Lately though, not just in the religious arena, but in politics and feminism as well the move toward the calcification and crystallization of viewpoints and ideology seems to be cutting people off from each other. The chance to have one’s arguments and ideas rub up against opposing views is a fraught with hyperbolic statements and condemnations. The idea that atheists eat babies comes to mind and other assorted religious misreadings of atheist positions.

But the climate now is different.  We’re all going full-tribal now and withdrawing from the sphere of public debate and the informative acrimony that goes along with contentious issues.

Instead of debate, interactions seem more like the lobbing for rhetorical grenades back and forth between groups and individuals, looking for the ‘ah-ha I win’ rhetorical riposte which does little, or close to nothing to move the issue in question forward.

Let’s be clear here, I am responsible for my fair share of rhetorical grenades – see the RPOJ tag here – but is that paradigm the only way forward?

Moving forward seems much more difficult now as so many issues in society now are extremely partisan in nature and don’t even fall into the category of ‘contentious’  because the sides are so firmly ensconced in their respective positions.  It seems like one of the by-products of the atomization of our consumerist society is the deadening of the public sphere and concomitantly the exposure to other points of view that, in terms of intellectual maturity and growth, are vital to the health of society.

Who wins when we cannot listen to each other and respectfully disagree?

 

Very similar to debating dudes who can’t get their brains around the notion that patriarchy exists.

religionscience

   The points of view put forward here represent the thinking of an individual that does not believe in the political process, and one that believes that change can come from inside the process.  Fascinating stuff.

 

CHRIS HEDGES: Well, that’s precisely what we’re trying to do. There is a point where you have to—do I want to keep quoting Ralph?—but where you have to draw a line in the sand. And that’s part of the problem with the left, is we haven’t.

I covered the war in Yugoslavia, and I find many parallels between what’s happening in the United States and what happened with the breakdown of Yugoslavia. What is it that caused this country to disintegrate? It wasn’t ancient ethnic hatreds. It was the economic meltdown of Yugoslavia and a bankrupt liberal establishment that, after the death of Tito, until 1989 or 1990, spoke in the language of democracy, but proved ineffectual in terms of dealing with the plight of working men and women who were cast out of state factories, huge unemployment and, finally, hyperinflation.

And the fact is that these neoliberal policies, which the Democratic Party is one of the engines for, have created this right-wing fascialism. You can go back—this proto-fascism. You can go back and look at the Weimar, and it—Republic—was very much the same. So it’s completely counterintuitive. Of course I find Trump a vile and disturbing and disgusting figure, but I don’t believe that voting for the Democratic establishment—and remember that this—the two insurgencies, both within the Republican Party and the—were against figures like Hillary Clinton, who spoke in that traditional feel-your-pain language of liberalism, while assiduously serving corporate power and selling out working men and women. And they see through the con, they see through the game.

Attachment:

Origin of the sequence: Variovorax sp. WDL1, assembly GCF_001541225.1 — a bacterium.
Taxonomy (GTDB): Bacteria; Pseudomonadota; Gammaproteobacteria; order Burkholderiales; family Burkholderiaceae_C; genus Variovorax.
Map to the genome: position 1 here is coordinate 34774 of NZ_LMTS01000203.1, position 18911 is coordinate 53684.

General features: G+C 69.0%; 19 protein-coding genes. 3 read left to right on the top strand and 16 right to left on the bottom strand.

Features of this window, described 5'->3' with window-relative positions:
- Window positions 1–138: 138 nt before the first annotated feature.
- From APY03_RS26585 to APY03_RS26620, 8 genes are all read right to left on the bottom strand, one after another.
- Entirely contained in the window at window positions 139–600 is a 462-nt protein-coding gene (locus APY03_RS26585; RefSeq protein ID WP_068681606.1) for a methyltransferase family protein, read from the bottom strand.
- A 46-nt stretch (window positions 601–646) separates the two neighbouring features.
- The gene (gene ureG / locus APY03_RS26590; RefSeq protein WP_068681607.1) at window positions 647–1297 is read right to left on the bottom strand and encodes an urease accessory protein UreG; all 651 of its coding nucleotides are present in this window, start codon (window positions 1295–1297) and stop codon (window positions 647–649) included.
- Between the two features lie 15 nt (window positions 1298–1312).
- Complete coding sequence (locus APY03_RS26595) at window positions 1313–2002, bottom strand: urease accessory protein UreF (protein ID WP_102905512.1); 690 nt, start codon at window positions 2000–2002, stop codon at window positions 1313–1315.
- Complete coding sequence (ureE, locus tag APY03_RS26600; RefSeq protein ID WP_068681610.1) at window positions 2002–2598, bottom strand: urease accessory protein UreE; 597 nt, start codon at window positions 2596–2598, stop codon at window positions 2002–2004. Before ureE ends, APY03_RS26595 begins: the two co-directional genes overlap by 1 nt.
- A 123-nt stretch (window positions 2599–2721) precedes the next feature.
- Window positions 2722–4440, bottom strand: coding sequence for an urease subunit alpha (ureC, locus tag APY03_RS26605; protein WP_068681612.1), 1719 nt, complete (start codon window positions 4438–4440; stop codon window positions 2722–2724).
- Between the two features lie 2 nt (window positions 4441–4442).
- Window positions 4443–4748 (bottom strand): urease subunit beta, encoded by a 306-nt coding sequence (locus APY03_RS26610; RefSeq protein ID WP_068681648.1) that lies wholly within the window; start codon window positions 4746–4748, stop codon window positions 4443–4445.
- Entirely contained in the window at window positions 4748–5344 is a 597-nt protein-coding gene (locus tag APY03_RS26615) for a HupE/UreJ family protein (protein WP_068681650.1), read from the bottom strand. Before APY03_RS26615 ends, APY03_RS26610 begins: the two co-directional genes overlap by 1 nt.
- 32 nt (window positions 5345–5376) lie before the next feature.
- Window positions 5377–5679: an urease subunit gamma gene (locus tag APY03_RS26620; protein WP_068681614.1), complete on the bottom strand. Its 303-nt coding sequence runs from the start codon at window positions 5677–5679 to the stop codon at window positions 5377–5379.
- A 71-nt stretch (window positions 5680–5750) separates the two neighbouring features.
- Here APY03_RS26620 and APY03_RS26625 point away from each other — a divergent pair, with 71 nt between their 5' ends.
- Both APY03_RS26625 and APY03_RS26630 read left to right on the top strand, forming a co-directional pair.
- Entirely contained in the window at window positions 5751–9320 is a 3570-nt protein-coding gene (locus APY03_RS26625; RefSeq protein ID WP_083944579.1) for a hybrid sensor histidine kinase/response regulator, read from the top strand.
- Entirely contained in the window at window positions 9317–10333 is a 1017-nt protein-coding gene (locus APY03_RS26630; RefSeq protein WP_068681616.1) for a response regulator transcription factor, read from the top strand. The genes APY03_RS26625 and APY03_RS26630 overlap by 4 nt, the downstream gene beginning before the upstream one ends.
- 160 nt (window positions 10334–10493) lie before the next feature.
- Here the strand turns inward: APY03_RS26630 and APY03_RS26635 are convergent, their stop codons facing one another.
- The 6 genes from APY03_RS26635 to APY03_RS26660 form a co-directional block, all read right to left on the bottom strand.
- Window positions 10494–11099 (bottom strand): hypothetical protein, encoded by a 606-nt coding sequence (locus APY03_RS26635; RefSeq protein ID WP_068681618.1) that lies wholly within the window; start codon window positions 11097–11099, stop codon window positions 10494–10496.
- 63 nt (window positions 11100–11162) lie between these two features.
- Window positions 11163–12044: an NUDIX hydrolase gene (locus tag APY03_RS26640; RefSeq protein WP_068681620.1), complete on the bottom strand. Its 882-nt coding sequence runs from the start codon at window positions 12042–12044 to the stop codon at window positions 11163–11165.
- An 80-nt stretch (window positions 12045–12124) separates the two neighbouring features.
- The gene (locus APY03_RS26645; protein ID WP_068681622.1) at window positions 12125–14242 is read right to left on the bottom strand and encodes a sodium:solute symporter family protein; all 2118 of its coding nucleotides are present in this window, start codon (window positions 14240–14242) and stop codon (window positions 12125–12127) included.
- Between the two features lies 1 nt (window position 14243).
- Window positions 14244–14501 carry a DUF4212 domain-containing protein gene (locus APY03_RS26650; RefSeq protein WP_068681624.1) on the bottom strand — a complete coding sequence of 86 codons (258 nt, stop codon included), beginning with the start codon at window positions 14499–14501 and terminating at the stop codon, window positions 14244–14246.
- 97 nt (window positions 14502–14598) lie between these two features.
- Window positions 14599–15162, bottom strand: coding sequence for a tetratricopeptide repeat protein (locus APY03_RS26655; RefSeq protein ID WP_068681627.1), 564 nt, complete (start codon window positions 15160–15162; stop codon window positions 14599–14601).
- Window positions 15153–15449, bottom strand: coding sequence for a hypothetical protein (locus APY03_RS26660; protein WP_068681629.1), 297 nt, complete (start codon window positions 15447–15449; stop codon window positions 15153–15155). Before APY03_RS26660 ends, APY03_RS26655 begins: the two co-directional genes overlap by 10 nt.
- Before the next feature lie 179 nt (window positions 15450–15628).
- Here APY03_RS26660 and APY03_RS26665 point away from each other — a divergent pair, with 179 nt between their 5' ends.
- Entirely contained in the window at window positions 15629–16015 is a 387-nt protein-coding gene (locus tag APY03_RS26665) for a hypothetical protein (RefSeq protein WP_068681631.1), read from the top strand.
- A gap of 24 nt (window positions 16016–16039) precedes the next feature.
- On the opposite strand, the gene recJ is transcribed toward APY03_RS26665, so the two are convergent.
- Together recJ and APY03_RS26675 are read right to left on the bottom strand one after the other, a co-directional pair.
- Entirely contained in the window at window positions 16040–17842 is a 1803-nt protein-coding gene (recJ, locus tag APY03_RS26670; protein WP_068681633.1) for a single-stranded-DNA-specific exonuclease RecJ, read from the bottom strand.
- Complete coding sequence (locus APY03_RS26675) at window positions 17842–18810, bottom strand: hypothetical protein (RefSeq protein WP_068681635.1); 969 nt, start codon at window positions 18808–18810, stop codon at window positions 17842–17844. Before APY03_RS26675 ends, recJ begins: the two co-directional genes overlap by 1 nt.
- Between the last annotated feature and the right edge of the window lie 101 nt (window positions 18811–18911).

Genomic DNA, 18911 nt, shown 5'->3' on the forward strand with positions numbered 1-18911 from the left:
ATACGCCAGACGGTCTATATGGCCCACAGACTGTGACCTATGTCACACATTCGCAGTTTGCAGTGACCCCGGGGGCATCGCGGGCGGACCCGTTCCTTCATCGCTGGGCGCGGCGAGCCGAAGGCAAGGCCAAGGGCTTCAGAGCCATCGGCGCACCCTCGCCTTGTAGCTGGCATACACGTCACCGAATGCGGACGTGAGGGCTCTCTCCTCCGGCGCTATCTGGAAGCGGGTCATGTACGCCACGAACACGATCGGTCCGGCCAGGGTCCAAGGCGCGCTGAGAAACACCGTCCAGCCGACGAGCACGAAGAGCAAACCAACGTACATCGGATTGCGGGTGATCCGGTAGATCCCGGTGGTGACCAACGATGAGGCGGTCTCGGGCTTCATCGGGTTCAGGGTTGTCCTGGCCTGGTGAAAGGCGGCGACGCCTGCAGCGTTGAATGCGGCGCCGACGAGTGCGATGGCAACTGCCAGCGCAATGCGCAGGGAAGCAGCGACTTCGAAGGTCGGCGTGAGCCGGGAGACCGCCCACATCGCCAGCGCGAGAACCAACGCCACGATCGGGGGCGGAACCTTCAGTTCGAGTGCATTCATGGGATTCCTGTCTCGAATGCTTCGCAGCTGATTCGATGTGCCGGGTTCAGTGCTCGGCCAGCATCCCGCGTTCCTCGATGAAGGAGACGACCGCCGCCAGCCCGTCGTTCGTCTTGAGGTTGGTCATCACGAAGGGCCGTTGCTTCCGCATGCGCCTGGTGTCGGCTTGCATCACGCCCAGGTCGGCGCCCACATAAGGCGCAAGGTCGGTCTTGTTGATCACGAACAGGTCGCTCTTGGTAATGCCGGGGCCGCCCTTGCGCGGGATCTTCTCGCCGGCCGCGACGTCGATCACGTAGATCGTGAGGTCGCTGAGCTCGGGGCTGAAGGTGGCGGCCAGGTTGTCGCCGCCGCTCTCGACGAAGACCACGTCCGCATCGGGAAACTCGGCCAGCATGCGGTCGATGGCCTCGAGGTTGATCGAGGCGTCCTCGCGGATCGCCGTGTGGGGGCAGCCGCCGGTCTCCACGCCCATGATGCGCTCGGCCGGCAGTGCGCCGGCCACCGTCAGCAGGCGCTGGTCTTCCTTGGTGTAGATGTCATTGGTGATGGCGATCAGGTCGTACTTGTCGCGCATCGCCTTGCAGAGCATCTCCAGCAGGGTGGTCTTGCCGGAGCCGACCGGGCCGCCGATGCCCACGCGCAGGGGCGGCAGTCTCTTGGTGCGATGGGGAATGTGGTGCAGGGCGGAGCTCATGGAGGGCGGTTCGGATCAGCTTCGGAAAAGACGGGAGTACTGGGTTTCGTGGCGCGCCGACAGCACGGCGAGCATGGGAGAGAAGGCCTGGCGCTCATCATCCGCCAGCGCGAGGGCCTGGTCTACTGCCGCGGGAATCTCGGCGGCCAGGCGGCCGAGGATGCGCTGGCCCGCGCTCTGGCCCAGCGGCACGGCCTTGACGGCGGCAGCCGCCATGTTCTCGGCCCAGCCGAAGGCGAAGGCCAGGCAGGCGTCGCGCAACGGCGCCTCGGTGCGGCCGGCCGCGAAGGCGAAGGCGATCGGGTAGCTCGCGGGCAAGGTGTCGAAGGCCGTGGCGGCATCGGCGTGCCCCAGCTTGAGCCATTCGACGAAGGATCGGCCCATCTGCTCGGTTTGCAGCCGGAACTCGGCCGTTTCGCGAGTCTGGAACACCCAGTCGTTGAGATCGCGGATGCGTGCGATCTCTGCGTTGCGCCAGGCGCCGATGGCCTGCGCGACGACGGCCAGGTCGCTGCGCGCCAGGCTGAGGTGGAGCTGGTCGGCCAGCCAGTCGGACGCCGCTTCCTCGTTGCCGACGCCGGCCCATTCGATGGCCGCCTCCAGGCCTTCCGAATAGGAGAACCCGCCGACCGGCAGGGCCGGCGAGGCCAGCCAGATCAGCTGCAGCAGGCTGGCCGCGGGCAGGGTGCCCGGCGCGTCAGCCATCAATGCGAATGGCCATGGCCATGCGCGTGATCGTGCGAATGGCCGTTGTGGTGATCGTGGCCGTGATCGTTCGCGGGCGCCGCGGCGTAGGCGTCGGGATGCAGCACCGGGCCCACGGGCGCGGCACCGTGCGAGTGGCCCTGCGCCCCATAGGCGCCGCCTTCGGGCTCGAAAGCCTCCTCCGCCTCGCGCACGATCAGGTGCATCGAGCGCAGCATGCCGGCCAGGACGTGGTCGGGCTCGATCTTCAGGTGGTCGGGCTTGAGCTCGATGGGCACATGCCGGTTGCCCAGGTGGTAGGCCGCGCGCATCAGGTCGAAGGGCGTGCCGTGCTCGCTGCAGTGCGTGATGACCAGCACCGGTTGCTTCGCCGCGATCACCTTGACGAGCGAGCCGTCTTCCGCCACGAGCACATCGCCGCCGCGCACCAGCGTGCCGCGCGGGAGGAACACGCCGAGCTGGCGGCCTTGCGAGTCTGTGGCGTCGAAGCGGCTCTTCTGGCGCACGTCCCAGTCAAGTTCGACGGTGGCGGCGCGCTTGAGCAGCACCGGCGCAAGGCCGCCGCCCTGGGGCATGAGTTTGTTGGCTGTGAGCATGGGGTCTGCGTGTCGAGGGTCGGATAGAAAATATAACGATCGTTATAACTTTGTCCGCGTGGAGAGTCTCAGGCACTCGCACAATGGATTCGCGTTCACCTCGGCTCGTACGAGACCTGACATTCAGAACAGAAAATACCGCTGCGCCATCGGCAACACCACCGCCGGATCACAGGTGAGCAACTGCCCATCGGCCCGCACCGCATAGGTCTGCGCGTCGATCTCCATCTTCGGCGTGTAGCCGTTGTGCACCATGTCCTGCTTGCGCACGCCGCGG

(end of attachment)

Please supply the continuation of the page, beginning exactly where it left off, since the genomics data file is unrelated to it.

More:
I don’t actually think Bernie Sanders educated the public. In fact, Bernie Sanders spoke for the first time as a political candidate about the reality the public was experiencing, because even Barack Obama, in his State of the Union address, was talking about economic recovery, and everything was wonderful, and people know that it’s not. And when you dispossess—

ROBERT REICH: Well, let me—let me—

CHRIS HEDGES: Let me just finish. Let me finish. When you dispossess that segment, as large as we have—half the country now lives in virtual poverty—and you continue to essentially run a government that’s been seized by a cabal, in this case, corporate, which uses all of the machinery of government for their own enrichment and their own further empowerment at the expense of the rest of the citizenry, people finally react. And that is how you get fascism. That is what history has told us. And to sit by—every time, Robert, you speak, you do exactly what Trump does, which is fear, fear, fear, fear, fear. And the fact that we are going to build some kind of—

ROBERT REICH: Well, let me—let me try to—

CHRIS HEDGES: —amorphous movement after Hillary Clinton—it’s just not they way it works.

ROBERT REICH: Let me try to inject—let me—let me try to inject—

AMY GOODMAN: Former Clinton Labor Secretary Robert Reich?

ROBERT REICH: Let me try to inject some hope in here, in this discussion, rather than fear. I’ve been traveling around the country for the last two years, trying to talk to tea partiers and conservatives and many people who are probably going to vote for Donald Trump, to try to understand what it is that they are doing and how they view America and why they’re acting in ways that are so obviously against their self-interest, both economic self-interest and other self-interest. And here’s the interesting thing I found.

This great antiestablishment wave that is occurring both on the left and the right has a great overlap, if you will, and that overlap is a deep contempt for what many people on the right are calling crony capitalism—in fact, many people on the left have called crony capitalism. And those people on the right, many, many working people, they’re not all white. Many of them are. Many of them are working-class. Many of them have suffered from trade and technological displacement and a government that is really turning its back on them, they feel—and to some extent, they’re right. Many of them feel as angry about the current system and about corporate welfare and about big money in politics as many of us on the progressive side do.